It wasn’t until that point that I realized that I had, in fact, stopped calling my son by one of my favorite pet names for him. Was he no longer a tyrant? Did Baby Bob Ghengis Khan no longer sit on his high chair throne of oppression? Had the tide turned in favor of us humble servants, or was this just the result of his tyrannical mind games at work? Had he lulled me into submission and subjugation so swiftly, slyly, and creatively that I no longer felt like a slave to his grind despite the fact that I was under his control more than ever? Had he broken me, or had the littlest tyrant actually become a more benevolent benefactor over the last few months? The most clever rulers trick you into thinking that freedom is servitude. I’m either really free from under his thumb or my son is one of the clever ones. Take your pick, I suppose. The oppressed are always the clueless ones.
People tend to glorify the “baby time.” They often spend more time pining for the days of baby-dom than enjoying what that baby has turned into. I know many women who are in a constant state of ga-ga over those that go ga-ga-ga. I know couples that can’t not have a baby in the house. I know women who seem to be in constant pregnancy. Certain folks are just plain baby crazy. I don’t get it.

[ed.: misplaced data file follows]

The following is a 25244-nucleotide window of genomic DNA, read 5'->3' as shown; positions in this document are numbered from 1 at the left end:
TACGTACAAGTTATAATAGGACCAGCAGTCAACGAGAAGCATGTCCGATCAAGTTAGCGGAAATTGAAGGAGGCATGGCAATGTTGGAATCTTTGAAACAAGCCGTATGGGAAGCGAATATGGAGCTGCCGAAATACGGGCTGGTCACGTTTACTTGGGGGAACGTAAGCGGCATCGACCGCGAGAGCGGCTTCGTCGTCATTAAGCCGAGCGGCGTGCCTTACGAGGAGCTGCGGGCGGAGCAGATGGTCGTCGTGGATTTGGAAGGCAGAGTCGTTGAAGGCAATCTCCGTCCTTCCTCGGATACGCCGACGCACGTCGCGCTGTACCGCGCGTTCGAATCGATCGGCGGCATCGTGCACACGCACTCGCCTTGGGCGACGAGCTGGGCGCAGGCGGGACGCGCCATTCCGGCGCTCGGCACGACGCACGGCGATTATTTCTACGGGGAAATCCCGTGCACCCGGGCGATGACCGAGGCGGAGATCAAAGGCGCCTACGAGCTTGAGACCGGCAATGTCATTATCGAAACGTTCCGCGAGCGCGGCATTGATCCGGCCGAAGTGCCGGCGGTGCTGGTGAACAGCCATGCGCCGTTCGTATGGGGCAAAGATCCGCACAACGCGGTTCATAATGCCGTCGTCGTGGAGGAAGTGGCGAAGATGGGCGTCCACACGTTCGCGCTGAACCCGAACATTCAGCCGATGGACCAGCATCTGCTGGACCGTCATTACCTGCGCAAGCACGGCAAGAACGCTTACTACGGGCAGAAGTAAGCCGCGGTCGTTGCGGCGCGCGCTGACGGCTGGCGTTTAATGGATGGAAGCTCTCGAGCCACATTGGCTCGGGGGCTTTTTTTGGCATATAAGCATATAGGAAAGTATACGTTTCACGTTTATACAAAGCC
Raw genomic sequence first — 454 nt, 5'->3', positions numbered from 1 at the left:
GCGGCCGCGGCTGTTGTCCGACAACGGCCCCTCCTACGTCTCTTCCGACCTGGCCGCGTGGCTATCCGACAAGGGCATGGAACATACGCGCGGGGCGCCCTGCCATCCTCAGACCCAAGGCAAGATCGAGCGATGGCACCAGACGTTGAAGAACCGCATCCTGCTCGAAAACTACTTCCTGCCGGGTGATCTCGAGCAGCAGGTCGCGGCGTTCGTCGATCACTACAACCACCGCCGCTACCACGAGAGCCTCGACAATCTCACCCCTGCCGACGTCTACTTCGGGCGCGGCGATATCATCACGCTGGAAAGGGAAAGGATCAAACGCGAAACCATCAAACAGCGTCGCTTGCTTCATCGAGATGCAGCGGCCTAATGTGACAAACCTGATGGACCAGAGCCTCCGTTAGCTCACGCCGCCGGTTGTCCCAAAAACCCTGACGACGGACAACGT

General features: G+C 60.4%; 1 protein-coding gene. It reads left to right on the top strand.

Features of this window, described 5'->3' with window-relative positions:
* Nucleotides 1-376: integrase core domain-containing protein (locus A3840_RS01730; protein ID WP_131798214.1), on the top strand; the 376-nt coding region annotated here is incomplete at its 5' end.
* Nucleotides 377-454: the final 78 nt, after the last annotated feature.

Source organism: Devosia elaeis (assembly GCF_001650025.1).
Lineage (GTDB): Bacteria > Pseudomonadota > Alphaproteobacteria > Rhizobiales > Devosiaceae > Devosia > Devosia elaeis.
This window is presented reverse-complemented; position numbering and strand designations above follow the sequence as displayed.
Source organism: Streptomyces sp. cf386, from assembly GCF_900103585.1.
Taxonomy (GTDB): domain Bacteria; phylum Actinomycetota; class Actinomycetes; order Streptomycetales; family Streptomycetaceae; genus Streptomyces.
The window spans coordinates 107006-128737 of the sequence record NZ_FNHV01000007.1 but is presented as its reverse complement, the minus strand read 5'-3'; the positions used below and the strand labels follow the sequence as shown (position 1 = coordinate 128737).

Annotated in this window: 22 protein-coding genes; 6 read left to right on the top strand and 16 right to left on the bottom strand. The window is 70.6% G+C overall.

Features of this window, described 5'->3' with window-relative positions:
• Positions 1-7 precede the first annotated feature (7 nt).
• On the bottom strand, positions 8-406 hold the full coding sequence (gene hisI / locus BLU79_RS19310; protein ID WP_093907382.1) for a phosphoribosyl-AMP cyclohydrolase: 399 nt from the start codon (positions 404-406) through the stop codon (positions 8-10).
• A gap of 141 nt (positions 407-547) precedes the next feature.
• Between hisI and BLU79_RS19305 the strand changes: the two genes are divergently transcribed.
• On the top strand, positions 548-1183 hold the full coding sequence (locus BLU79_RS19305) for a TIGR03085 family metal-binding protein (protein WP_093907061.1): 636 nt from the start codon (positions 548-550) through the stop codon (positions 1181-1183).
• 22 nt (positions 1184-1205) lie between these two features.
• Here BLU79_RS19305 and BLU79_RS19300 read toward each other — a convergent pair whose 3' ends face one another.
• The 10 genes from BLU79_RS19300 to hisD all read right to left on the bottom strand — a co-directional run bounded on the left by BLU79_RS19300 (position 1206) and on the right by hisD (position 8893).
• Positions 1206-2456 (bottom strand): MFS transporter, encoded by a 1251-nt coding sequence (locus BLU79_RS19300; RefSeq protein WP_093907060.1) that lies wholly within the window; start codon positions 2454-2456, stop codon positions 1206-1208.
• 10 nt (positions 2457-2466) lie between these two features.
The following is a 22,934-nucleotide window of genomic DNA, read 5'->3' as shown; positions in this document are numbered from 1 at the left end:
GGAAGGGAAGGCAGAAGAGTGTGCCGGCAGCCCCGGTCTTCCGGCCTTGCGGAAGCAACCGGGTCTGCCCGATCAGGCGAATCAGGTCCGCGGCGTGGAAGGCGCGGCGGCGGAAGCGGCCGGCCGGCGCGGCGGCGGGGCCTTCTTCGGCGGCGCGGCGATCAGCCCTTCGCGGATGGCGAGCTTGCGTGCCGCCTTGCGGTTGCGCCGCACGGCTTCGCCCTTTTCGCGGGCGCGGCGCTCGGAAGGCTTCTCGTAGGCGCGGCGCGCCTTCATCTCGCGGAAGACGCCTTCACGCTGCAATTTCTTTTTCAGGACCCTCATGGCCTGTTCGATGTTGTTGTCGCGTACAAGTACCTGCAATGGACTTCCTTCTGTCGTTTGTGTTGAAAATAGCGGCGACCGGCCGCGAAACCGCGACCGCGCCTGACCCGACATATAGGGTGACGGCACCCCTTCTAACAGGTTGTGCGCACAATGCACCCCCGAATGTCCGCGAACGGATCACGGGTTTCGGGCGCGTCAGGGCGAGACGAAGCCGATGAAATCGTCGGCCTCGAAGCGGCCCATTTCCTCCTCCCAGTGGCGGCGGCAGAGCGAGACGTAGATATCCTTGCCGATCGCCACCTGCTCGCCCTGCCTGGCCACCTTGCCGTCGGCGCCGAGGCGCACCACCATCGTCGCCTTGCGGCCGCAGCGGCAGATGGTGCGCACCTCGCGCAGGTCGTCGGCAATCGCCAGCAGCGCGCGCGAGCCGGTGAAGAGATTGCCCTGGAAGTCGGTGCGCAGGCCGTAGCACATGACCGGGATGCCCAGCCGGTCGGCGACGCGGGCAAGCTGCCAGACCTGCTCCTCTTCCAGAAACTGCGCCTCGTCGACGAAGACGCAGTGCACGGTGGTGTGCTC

“I just love babies, they’re so cute. I can’t get enough,” a friend of a friend said at a recent Sunday gathering. I’ll give her that, babies are cute. But, so are koala bears and koala bears are total bastards. I offered her the chance to take Jack home with her for a week.
“You better watch it or I might just take you up on that,” she responded.
“Try me,” I countered. Oh the naivete of the childless!
Until about the sixth month or so, babies are pretty much worthless. I love my son more than I ever could have imagined, but for his first few months he offered me nothing and took everything, sleep and sanity included. For every second of cuteness, there are five of frustration. For every second of cherubic sleep, there are five dirty diapers. They eat, they sleep, they cry, and they shit. Other than that, babies just kind of lay there and expect you to do their bidding. Good luck trying to figure out what that bidding is.